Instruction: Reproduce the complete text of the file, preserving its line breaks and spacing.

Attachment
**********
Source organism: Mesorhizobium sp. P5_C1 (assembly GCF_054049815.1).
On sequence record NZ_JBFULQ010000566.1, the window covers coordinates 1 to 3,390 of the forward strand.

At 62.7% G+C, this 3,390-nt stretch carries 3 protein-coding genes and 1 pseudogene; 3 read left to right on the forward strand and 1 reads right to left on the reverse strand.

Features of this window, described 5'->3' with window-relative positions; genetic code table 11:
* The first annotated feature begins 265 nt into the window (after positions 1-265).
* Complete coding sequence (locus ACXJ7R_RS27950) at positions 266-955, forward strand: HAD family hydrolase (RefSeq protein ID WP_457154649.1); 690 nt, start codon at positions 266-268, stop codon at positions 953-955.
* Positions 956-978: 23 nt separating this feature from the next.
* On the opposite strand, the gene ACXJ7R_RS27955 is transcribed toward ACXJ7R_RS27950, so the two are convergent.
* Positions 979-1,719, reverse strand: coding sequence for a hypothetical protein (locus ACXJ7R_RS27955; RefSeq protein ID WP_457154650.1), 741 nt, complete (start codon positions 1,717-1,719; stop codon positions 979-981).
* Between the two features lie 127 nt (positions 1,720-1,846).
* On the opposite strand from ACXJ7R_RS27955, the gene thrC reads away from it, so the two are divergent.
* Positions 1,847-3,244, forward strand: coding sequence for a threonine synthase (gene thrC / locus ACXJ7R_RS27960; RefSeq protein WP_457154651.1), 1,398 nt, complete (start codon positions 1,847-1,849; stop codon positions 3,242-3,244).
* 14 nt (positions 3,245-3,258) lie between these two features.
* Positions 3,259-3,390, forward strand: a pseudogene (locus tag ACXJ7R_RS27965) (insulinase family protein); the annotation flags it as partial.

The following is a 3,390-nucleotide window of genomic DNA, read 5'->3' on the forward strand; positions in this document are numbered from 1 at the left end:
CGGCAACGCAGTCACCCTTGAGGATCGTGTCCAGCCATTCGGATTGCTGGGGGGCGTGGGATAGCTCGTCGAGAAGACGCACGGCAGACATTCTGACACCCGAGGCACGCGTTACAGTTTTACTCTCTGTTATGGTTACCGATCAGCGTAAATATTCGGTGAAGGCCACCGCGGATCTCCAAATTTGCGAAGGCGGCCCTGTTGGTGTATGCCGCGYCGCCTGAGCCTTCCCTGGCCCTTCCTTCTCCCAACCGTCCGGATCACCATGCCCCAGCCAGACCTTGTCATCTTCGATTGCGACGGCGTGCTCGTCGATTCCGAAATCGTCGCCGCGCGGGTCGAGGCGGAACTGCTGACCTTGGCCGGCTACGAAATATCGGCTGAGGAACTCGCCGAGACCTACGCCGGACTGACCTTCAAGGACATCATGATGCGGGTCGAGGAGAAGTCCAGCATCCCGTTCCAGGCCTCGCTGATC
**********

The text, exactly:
Source organism: Mesorhizobium sp. P5_C1 (assembly GCF_054049815.1).
On sequence record NZ_JBFULQ010000566.1, the window covers coordinates 1 to 3,390 of the forward strand.

At 62.7% G+C, this 3,390-nt stretch carries 3 protein-coding genes and 1 pseudogene; 3 read left to right on the forward strand and 1 reads right to left on the reverse strand.

Features of this window, described 5'->3' with window-relative positions; genetic code table 11:
* The first annotated feature begins 265 nt into the window (after positions 1-265).
* Complete coding sequence (locus ACXJ7R_RS27950) at positions 266-955, forward strand: HAD family hydrolase (RefSeq protein ID WP_457154649.1); 690 nt, start codon at positions 266-268, stop codon at positions 953-955.
* Positions 956-978: 23 nt separating this feature from the next.
* On the opposite strand, the gene ACXJ7R_RS27955 is transcribed toward ACXJ7R_RS27950, so the two are convergent.
* Positions 979-1,719, reverse strand: coding sequence for a hypothetical protein (locus ACXJ7R_RS27955; RefSeq protein ID WP_457154650.1), 741 nt, complete (start codon positions 1,717-1,719; stop codon positions 979-981).
* Between the two features lie 127 nt (positions 1,720-1,846).
* On the opposite strand from ACXJ7R_RS27955, the gene thrC reads away from it, so the two are divergent.
* Positions 1,847-3,244, forward strand: coding sequence for a threonine synthase (gene thrC / locus ACXJ7R_RS27960; RefSeq protein WP_457154651.1), 1,398 nt, complete (start codon positions 1,847-1,849; stop codon positions 3,242-3,244).
* 14 nt (positions 3,245-3,258) lie between these two features.
* Positions 3,259-3,390, forward strand: a pseudogene (locus tag ACXJ7R_RS27965) (insulinase family protein); the annotation flags it as partial.

The following is a 3,390-nucleotide window of genomic DNA, read 5'->3' on the forward strand; positions in this document are numbered from 1 at the left end:
CGGCAACGCAGTCACCCTTGAGGATCGTGTCCAGCCATTCGGATTGCTGGGGGGCGTGGGATAGCTCGTCGAGAAGACGCACGGCAGACATTCTGACACCCGAGGCACGCGTTACAGTTTTACTCTCTGTTATGGTTACCGATCAGCGTAAATATTCGGTGAAGGCCACCGCGGATCTCCAAATTTGCGAAGGCGGCCCTGTTGGTGTATGCCGCGYCGCCTGAGCCTTCCCTGGCCCTTCCTTCTCCCAACCGTCCGGATCACCATGCCCCAGCCAGACCTTGTCATCTTCGATTGCGACGGCGTGCTCGTCGATTCCGAAATCGTCGCCGCGCGGGTCGAGGCGGAACTGCTGACCTTGGCCGGCTACGAAATATCGGCTGAGGAACTCGCCGAGACCTACGCCGGACTGACCTTCAAGGACATCATGATGCGGGTCGAGGAGAAGTCCAGCATCCCGTTCCAGGCCTCGCTGATC